Talking to Your Family about Your Lynch Syndrome Diagnosis

a family having a turkey dinner

Why talk to my family?

Your family members can benefit from knowing about your diagnosis of Lynch syndrome.  Talk to your family members about Lynch syndrome, and tell them

  • Lynch syndrome is passed through families
  • A person with Lynch syndrome is more likely to get colorectal, endometrial (uterine), ovarian, and other cancers
  • Genetic counseling and testing for Lynch syndrome can provide information about their risk
  • They should be tested for the same mutation that you have if they choose to be tested
  • They can take steps to prevent colorectal and other cancers or find them easier

How do I talk to my family about my Lynch syndrome diagnosis?

  • WHO: Your parents, siblings, and children are the family members who are most likely to have Lynch syndrome (50% or 1 in 2 chance). Other blood relatives, such as aunts, uncles, nieces, nephews, and cousins, are also likely to have Lynch syndrome (25% or 1 in 4 chance). Your healthcare provider or genetic counselor can help you figure out who in your family might have Lynch syndrome and thus would benefit from knowing about your diagnosis.
  • WHAT: You can share test results, letters from your doctor or genetic counselor, or other information you received about your diagnosis with your family. Telling your family members about your specific genetic mutation helps their healthcare providers know exactly which test to use and might help save your family money.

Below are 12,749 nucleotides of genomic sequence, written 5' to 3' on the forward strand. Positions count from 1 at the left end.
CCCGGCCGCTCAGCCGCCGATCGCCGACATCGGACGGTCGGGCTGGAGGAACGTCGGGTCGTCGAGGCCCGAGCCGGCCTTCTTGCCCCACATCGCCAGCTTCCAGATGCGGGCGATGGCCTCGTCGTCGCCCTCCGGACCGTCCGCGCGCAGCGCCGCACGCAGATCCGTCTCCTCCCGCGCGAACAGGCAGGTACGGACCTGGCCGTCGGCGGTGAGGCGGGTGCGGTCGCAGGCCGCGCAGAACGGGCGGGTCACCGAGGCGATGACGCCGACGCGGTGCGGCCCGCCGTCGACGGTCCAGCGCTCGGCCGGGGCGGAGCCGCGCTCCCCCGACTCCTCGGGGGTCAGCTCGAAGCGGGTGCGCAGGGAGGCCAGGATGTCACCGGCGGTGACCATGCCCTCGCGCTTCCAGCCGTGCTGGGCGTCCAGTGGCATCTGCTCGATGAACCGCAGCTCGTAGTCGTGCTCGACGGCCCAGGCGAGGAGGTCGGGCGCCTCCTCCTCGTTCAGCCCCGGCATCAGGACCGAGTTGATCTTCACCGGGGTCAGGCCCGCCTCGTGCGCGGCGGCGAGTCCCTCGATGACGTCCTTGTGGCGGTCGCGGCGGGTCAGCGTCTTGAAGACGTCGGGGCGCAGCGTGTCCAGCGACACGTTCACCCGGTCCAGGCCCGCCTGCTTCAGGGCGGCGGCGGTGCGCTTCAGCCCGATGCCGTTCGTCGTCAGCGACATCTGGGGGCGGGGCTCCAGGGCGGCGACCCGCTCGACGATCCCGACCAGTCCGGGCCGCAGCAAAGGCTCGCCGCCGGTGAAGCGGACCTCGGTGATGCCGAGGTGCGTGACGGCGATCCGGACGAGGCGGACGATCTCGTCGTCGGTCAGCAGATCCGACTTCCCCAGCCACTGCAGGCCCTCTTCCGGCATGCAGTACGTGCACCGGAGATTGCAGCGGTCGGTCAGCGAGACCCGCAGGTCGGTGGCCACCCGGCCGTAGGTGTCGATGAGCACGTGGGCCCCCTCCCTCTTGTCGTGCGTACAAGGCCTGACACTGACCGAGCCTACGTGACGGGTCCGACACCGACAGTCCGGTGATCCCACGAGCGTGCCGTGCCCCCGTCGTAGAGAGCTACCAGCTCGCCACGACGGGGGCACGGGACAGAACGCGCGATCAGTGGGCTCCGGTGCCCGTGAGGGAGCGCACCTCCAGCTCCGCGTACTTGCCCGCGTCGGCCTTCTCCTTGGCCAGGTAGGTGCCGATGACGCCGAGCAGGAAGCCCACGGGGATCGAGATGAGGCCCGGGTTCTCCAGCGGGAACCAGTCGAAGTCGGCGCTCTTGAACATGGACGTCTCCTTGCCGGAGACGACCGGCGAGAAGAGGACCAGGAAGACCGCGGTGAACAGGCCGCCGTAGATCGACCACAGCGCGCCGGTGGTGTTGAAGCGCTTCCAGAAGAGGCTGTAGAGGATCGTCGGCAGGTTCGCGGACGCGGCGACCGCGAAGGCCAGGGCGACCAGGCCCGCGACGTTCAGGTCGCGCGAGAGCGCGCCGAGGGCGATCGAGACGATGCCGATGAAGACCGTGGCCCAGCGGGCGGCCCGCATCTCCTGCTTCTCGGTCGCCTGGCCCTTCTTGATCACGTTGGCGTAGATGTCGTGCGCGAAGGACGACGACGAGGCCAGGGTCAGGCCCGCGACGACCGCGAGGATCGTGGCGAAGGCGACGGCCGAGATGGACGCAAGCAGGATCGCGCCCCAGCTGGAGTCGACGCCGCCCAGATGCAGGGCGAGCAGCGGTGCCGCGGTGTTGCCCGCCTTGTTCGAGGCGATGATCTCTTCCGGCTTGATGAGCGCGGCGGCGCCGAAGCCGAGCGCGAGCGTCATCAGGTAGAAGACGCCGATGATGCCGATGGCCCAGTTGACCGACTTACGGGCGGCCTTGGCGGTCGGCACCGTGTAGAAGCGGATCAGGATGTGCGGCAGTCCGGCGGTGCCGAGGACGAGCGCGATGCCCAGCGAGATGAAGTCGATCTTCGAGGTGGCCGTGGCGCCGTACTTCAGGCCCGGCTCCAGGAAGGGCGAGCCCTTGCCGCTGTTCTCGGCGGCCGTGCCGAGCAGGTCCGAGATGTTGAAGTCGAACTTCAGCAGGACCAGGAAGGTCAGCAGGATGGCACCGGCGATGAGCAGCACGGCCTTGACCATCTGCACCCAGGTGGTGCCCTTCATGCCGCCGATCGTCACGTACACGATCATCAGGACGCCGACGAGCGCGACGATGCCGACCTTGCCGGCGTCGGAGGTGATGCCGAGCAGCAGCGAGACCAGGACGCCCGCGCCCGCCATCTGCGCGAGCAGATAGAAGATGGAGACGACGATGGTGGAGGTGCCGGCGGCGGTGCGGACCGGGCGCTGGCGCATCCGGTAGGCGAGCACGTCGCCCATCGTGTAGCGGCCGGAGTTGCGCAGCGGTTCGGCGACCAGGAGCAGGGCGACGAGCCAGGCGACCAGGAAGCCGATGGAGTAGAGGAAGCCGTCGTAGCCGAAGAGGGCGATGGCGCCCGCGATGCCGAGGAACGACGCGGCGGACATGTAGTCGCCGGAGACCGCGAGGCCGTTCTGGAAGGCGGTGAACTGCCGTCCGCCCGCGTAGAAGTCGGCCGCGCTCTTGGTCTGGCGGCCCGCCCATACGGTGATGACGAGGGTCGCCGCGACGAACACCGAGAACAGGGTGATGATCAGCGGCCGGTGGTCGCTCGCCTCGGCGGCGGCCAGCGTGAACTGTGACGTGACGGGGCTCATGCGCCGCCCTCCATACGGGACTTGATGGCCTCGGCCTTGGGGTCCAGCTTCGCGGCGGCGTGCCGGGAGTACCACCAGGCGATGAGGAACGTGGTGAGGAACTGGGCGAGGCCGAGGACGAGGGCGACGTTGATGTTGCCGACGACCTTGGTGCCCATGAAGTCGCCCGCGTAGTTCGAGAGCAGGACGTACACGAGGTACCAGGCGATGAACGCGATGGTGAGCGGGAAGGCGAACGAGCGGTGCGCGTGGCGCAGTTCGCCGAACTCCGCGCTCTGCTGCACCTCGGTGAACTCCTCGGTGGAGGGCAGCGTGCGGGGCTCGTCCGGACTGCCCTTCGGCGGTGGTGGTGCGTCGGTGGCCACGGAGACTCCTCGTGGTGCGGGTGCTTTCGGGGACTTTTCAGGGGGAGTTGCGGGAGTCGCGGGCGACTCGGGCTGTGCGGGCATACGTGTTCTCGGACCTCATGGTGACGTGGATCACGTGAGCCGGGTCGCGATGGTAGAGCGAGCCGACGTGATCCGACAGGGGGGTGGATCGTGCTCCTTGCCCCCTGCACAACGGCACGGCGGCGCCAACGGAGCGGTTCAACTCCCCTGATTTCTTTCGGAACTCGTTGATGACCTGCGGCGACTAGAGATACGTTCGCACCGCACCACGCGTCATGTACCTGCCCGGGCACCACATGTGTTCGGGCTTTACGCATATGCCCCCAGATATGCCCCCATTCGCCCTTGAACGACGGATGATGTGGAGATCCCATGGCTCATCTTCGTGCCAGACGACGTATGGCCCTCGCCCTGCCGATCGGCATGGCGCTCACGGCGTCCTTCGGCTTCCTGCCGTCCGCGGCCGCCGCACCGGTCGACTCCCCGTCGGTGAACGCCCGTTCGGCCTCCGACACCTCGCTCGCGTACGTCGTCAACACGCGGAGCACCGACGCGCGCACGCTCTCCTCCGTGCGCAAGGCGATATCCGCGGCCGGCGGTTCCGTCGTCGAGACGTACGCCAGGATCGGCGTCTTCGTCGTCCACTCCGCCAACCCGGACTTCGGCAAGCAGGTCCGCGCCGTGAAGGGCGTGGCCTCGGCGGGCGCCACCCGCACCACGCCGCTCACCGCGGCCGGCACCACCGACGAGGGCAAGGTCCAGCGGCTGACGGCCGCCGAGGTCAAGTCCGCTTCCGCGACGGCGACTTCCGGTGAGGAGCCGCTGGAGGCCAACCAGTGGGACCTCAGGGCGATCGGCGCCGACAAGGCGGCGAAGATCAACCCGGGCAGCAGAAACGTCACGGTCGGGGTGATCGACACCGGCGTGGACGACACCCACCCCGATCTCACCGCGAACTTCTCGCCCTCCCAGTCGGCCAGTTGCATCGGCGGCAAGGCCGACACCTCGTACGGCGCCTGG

• HOW: If you need extra support talking to your family, bring a friend. You can also ask a family member to attend your next medical appointment with you. You can also use this sample letter to fill outCdc-word and send to your family.

How do I talk to my children?

If you have Lynch syndrome, each one of your children has a 1 in 2 (50%) chance of also having Lynch syndrome. Genetic testing for Lynch syndrome is typically not recommended for children younger than 18 but can be considered once your children reach adulthood.

Younger children may not understand what your diagnosis means for them. Children differ in the age at which they are ready to learn about this question. Answer any questions they ask, but know they will ask more complex questions as they grow older and are ready to learn more. Children may have fears about the risk to you and themselves. Just as you need time and support to cope with the information and accept it, your children will too.

What if my family does not want to talk?

Talking to some family members about Lync syndrome might not be easy. Some may be unsure of why they need to know this information. Others may be nervous about receiving a diagnosis of Lynch syndrome.

Remember that family members need to make their own choices about getting tested, whether or not you agree with their decisions. If family members do not want to discuss Lynch syndrome, respect their wishes. Let them know you are available to talk if they have questions and provide them with places to find information.

When family members do not want to talk about Lynch syndrome, you may feel upset or alone. Seek support from friends, healthcare providers, other family member or people you know with Lynch syndrome.